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Theatre of Blood: Shakespearean Allusions in a 20th Century Horror Comedy (Part deux)

In a scene of Theatre of Blood which resembles the murder of Desdemona in Shakespeare’s Othello, Edward Lionheart does not commit the crime himself. Instead his daughter, who is dressed like a man, calls Mr. Psaltery, a member of the Critics’ Circle, and tells him in an altered voice that he “might learn something very interesting about [his] wife” if he comes home early enough (Hickox 65:58). Psaltery follows this advice and observes a bearded man wearing a white coat and a white hat entering his house. This scene is largely along the lines of Othello Act III, Scene 3 in which Iago plots a meeting between Desdemona and Cassio in order to raise Othello’s jealousy. In Theatre of Blood it is Edwina Lionheart who plays the role of Iago because she gives Mr. Psaltery a hint to his wife’s alleged unfaithfulness. The fact she is disguised as a man and speaking in a male voice also emphasises this allusion.

Invited to come upstairs by Mr. Psaltery’s wife, the stranger in white starts to give Mrs. Psaltery a massage while she makes ambiguous comments about their previous meetings. The impression of adultery in progress is created not only by Mrs. Psaltery’s lascivious noises, but is already indicated by an old painting in the stairway which depicts a naked woman who is touched by an angel. Mr. Psaltery has meanwhile followed the couple upstairs and witnesses his wife Maisie moaning in the bedroom. In a rage he breaks the door to the room because he assumes that his wife is cheating on him. When he enters the room he is told by the white dressed stranger that Maisie has already had 20 lovers. In a furious irateness Psaltery then chokes his wife to death with a pillow in her bed just like Othello murders Desdemona in Shakespeare’s original play. Shortly after this event the other members of the Critics’ Circle arrive at the crime scene and assert that only Edward Lionheart can be held responsible for the death of Maisie and therefore Mr. Psaltery’s fate. Although Lionheart did not kill the critic, he “destroyed him just as surely as if he’d murdered him” because Psaltery will spend the rest of his life in prison (Hickox 70:09).

Next on Lionheart’s list is Titus Andronicus by William Shakespeare. The humiliated actor begins the scene by reading out a review of his performance in Titus Andronicus which was written by Critics’ Circle member Meredith Merridew. He announces the way he is going to carry out his revenge on Merridew by quoting Act V, Scene 3 of the play: “Hark, villain! I will grind your bones to dust, and make two pasties of your shameful head” (Hickox 77:22). In order to illustrate his plan he smashes an egg in a bowl and stirs it like he is preparing a pasty. In Shakespeare’s play Roman general Titus Andronicus seeks revenge for his raped and mutilated daughter. Therefore he kills the sons of Tamora, Queen of the Goths, and makes a pasty of them which he then serves their mother. In the film it is the theatre critic who unwittingly has his two dogs for dinner.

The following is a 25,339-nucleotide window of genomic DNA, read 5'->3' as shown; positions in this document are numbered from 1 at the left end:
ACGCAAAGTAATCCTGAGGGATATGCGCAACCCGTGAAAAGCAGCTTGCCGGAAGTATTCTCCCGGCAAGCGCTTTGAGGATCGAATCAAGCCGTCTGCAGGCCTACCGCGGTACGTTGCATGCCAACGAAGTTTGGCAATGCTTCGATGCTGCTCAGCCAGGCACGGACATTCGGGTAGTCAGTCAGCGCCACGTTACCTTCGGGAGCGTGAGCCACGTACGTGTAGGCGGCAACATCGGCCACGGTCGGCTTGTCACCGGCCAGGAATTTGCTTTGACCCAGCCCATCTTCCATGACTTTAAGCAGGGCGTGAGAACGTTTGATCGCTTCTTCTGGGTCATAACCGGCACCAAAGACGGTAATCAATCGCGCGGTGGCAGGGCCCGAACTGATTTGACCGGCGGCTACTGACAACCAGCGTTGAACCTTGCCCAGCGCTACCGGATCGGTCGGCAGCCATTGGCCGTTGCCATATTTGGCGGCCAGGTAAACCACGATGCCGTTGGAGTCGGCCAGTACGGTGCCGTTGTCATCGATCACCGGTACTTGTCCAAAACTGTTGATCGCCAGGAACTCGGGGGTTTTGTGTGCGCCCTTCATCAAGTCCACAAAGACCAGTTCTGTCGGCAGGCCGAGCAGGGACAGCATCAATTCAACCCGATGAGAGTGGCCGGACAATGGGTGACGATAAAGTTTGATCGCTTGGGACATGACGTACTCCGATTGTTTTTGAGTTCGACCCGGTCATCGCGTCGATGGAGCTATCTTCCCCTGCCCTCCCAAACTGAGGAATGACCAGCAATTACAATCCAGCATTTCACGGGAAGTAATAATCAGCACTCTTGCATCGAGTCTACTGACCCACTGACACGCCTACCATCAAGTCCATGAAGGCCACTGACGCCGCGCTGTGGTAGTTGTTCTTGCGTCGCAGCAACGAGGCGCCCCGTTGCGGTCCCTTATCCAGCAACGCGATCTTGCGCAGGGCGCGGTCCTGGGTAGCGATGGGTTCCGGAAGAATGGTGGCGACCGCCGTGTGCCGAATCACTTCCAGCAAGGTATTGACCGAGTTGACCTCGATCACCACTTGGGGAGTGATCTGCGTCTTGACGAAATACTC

When Meredith Merridew enters his house he finds himself in the middle of a TV cooking show which appears to be broadcast from his home. Lionheart dressed up as a chef asks Merridew to take a seat and presents him a dish while his daughter and the group of loafers pretend to be part of the film crew. Merridew does not realise what is actually happening around him and asks where his dogs are because he considers them his children as he explains: “My doggies, you know. I always think of them as my babies” (Hickox 82:44). Lionheart reveals their whereabouts by quoting Act V, Scene 3:

Why, there they are both, baked in that pie;
Whereof their mother daintily hath fed,
Eating the flesh that she herself hath bred. (Hickox 82:54)

Force-feeding Merridew with a cone stuck in his mouth Lionheart recites another passage of Shakespeare, but this time it is a quote from Romeo and Juliet Act V, Scene 3 in which Romeo is about to open Juliet’s tomb:

Thou detestable maw,
Gorg’d with the dearest morsel of the earth,
Thus I enforce thy rotten jaws to open,
And, in despite, I’ll cram thee with more food! (Hickox 84:13)

Shakespeare’s original lines are here put into a completely different context. Yet, the quotes match the current action and therefore highlight the movie’s black humour. Lionheart concludes the grotesque image of Merridew choking on a pasty made of his poodles by cynically asserting that the critic “didn’t have the stomach for it” (Hickox 84:50). The representation of Merridew’s bizarre demise is a typical example which defines the film a horror comedy because an actually tragic event is displayed in a humorous manner. Intentional allusions to Shakespeare’s Titus Andronicus become obvious in Lionheart’s character, who seeks revenge for his damaged reputation like the Roman general does in the original play. Meredith Merridew’s character mimics Tamora. Even though he is male, his appearance features blatant female attributes. He is dressed in a pink suit and wears excessive make-up which makes him look like a drag queen and hence underlines his female traits. He also calls two poodles his babies and therefore puts himself into the role of a mother. Merridew eating his own “children” served by Lionheart in a pasty is thus another reference to Shakespeare’s drama.


Read Part 1 of this article here.

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